How It Happens:
  1. Problem/Data Cards: Students are paired into Partner A and Partner B. Partner A is given a card with a problem that must be solved, and Partner B has the information needed to solve it on a “data card.” Neither partner should read or show their card to their partner.
  2. Bridging the Gap: Partner A determines what information they need, and asks Partner B for that specific information. Partner B should not share information unless Partner A specifically asks for it and justifies the need for the information. 
  3. Solving the Problem: Partner A shares the problem card and both students solve the problem independently. The Data Card is revealed and students compare their strategies and solutions. 

Diagram. information gap procedure. Problem Card Student. Data card student.

MLR5 Co-craft Questions

This routine invites students to get familiar with a context before the pressure to produce answers. Students produce the language of mathematical questions themselves, and analyze how different mathematical forms and symbols can be used to represent different situations. 
How It Happens:

  1. Hook: Present the context. Display a problem stem, graph, video, image, or list of interesting facts. Optional: Students keep books or devices closed. 
  2. Students Write Questions: Ask, “What mathematical questions might be asked about this (situation)?” It is preferable that students write down these questions; however, if students are still developing their writing skills they can state their questions orally or discuss them with a partner. These should be questions that students think are answerable by doing math and could be questions about the situation, information that appears to be missing, and even about assumptions that they think are important. (1–2 minutes)
  3. Students Compare Questions: Students compare the questions they generated with a partner or small group (1–2 minutes) before select questions are shared with the whole class. Questions are displayed for all to see and the whole class may discuss what the questions have in common, how they are different, the language of mathematical questions, and so on.
  4. Actual Question(s) Revealed: Students continue with the task as designed. If time allows, students may also select from the list of student-generated questions.

MLR6 Three Reads

Use this routine to ensure that students know what they are being asked to do, create opportunities for students to reflect on the ways mathematical questions are presented, and equip students with tools used to actively make sense of mathematical situations and information (Kelemanik, Lucenta, & Creighton, 2016). This routine supports reading comprehension, sense-making, and meta-awareness of mathematical language.
How It Happens:

In this routine, students are supported in reading and interpreting a mathematical text, situation, diagram, or graph three times, each with a particular focus. Optional: At times, the intended question or main prompt may be intentionally withheld until the third read so that students can concentrate on making sense of what is happening before rushing to find a solution or method.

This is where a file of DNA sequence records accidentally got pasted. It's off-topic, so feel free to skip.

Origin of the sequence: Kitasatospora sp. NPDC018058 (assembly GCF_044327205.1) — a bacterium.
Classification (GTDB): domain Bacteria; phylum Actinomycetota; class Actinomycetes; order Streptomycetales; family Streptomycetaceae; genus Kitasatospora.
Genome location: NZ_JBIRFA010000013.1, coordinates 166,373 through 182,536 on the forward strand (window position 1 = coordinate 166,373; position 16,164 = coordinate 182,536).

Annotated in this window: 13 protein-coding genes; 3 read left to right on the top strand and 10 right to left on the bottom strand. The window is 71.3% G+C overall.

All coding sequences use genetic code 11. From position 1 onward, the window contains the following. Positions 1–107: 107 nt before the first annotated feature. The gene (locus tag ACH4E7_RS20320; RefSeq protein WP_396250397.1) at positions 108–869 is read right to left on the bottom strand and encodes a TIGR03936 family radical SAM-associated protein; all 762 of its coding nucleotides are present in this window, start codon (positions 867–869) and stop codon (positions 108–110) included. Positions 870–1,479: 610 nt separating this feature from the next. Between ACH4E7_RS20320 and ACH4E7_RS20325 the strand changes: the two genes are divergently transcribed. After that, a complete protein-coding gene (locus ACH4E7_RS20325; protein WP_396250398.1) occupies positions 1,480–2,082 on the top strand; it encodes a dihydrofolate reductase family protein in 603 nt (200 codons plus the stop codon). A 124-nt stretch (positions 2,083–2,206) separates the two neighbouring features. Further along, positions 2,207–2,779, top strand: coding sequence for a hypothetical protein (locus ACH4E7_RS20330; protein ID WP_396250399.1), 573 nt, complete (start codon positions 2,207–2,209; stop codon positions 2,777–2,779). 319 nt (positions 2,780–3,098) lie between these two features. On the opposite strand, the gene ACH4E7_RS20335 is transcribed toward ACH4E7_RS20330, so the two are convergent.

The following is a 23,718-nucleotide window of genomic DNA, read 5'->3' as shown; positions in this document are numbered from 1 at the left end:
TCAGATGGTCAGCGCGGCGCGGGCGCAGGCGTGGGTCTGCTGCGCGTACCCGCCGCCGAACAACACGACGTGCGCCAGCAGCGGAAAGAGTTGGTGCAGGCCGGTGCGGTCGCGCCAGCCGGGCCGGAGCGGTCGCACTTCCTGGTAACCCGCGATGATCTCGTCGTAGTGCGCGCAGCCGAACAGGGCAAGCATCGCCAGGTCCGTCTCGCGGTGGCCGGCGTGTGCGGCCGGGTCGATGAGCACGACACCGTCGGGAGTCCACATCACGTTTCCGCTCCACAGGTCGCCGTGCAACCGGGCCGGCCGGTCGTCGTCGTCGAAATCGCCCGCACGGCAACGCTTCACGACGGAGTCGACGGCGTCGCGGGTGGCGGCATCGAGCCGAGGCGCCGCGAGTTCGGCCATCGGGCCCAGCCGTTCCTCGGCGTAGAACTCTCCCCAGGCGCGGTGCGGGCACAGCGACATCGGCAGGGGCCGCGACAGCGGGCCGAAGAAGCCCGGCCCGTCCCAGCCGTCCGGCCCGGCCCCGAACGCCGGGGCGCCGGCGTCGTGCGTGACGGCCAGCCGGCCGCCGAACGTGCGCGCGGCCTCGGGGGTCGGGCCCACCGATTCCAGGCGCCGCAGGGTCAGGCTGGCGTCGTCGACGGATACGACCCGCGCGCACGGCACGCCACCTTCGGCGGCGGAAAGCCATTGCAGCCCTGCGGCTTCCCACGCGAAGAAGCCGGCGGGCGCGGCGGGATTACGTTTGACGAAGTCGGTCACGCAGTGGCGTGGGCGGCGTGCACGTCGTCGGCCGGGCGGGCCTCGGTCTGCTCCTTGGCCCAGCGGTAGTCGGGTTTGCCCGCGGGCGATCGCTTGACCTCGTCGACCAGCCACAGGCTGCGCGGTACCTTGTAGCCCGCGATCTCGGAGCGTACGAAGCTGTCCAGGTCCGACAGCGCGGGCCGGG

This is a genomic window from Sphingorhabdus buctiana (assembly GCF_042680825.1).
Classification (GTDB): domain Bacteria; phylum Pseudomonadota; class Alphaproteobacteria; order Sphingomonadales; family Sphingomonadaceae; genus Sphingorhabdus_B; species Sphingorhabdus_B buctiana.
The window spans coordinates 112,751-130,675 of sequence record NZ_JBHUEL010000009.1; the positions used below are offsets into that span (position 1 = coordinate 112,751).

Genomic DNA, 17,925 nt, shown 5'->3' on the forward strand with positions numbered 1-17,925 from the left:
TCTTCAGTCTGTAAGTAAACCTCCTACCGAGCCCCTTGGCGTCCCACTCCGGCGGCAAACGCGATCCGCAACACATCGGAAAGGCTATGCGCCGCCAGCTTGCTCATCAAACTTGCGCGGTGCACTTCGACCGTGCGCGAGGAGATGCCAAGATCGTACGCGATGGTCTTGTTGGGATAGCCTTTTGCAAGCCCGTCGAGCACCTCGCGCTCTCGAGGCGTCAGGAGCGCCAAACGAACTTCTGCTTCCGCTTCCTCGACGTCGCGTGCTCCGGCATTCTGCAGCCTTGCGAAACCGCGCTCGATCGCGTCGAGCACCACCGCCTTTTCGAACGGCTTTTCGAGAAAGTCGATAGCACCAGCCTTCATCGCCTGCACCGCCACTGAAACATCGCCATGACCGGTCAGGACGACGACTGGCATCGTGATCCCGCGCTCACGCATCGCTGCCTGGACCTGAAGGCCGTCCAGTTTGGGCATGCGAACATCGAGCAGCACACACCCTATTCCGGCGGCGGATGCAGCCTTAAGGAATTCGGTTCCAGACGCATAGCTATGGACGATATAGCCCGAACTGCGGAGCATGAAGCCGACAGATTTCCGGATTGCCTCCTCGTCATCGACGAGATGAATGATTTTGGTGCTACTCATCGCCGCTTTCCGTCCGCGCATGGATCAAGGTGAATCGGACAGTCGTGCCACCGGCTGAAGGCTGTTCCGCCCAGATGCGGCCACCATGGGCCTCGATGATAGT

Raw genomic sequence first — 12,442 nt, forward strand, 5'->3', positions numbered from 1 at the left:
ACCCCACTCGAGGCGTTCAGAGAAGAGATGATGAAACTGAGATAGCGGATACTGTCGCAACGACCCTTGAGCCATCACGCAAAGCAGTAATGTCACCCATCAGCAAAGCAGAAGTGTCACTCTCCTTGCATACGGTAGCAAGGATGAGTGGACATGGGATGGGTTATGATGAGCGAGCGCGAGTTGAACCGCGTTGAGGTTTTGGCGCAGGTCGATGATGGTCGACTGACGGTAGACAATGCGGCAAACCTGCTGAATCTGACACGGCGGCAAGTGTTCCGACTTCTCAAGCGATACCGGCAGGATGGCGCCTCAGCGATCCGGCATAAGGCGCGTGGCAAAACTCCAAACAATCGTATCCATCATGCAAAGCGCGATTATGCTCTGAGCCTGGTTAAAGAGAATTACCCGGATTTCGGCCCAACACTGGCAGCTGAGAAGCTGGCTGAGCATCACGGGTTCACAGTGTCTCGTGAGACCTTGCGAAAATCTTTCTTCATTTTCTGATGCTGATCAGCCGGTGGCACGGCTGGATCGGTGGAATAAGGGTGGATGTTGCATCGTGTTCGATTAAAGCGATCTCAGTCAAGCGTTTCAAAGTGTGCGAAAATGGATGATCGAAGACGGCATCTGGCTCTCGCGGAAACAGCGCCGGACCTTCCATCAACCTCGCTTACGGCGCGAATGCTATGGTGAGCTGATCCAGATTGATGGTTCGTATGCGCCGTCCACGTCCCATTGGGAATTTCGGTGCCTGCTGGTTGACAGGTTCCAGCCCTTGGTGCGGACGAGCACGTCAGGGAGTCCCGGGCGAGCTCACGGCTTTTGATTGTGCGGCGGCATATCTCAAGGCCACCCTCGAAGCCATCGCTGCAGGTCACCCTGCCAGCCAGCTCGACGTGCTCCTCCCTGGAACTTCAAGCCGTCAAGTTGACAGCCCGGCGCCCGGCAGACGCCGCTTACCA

1. Read #1: “What is this situation about?” After a shared reading, students describe the situation or context. This is the time to identify and resolve any challenges with any non-mathematical vocabulary. (1 minute)
  2. Read #2: “What can be counted or measured?” After the second read, students list all quantities, focusing on naming what is countable or measurable in the situation. Examples: “number of people in a room” rather than “people,” “number of blocks remaining” instead of “blocks.” Record the quantities as a reference to use when solving the problem after the third read. (3–5 minutes)
  3. Read #3: “What are different ways or strategies we can use to solve this problem?” Students discuss possible strategies. It may be helpful for students to create diagrams to represent the relationships among quantities identified in the second read, or to represent the situation with a picture (Asturias, 2014). (1–2 minutes)

MLR7 Compare and Connect

This routine fosters students’ meta-awareness as they identify, compare, and contrast different mathematical approaches and representations. Students are prompted to reflect on, and linguistically respond to, these comparisons; for example, exploring why or when one might do or say something a certain way, or by identifying and explaining correspondences between different mathematical representations or methods.
How It Happens:
  1. Students Prepare Displays of Their Work: Students are given a problem that can be approached and solved using multiple strategies, or a situation that can be modeled using multiple representations. Students prepare a visual display of their work, paying attention to the language and details they include that will allow others to make sense of their approach and reasoning. 
  2. Compare: Students investigate each other's work, pointing out important mathematical features, and making comparisons. Comparisons should focus on the typical structures, purposes, and affordances of the different approaches or representations: what worked well in this or that approach, or what is especially clear in this or that representation.